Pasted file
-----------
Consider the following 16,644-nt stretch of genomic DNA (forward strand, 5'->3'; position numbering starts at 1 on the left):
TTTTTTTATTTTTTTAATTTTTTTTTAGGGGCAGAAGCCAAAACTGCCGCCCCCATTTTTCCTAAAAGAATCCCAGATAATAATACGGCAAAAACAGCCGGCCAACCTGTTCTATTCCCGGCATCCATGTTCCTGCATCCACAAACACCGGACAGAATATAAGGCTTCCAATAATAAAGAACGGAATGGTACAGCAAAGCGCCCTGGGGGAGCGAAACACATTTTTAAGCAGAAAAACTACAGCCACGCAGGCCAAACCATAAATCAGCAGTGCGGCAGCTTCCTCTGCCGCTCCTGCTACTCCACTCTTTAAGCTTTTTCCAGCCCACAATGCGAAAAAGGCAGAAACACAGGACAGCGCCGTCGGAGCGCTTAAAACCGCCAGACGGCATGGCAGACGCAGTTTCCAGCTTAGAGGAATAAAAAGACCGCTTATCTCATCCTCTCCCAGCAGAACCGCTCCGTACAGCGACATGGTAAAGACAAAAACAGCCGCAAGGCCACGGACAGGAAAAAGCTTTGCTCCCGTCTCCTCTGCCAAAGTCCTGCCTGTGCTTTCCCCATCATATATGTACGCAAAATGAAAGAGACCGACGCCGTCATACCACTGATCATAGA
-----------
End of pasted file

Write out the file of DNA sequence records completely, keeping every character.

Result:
Consider the following 16,644-nt stretch of genomic DNA (forward strand, 5'->3'; position numbering starts at 1 on the left):
TTTTTTTATTTTTTTAATTTTTTTTTAGGGGCAGAAGCCAAAACTGCCGCCCCCATTTTTCCTAAAAGAATCCCAGATAATAATACGGCAAAAACAGCCGGCCAACCTGTTCTATTCCCGGCATCCATGTTCCTGCATCCACAAACACCGGACAGAATATAAGGCTTCCAATAATAAAGAACGGAATGGTACAGCAAAGCGCCCTGGGGGAGCGAAACACATTTTTAAGCAGAAAAACTACAGCCACGCAGGCCAAACCATAAATCAGCAGTGCGGCAGCTTCCTCTGCCGCTCCTGCTACTCCACTCTTTAAGCTTTTTCCAGCCCACAATGCGAAAAAGGCAGAAACACAGGACAGCGCCGTCGGAGCGCTTAAAACCGCCAGACGGCATGGCAGACGCAGTTTCCAGCTTAGAGGAATAAAAAGACCGCTTATCTCATCCTCTCCCAGCAGAACCGCTCCGTACAGCGACATGGTAAAGACAAAAACAGCCGCAAGGCCACGGACAGGAAAAAGCTTTGCTCCCGTCTCCTCTGCCAAAGTCCTGCCTGTGCTTTCCCCATCATATATGTACGCAAAATGAAAGAGACCGACGCCGTCATACCACTGATCATAGA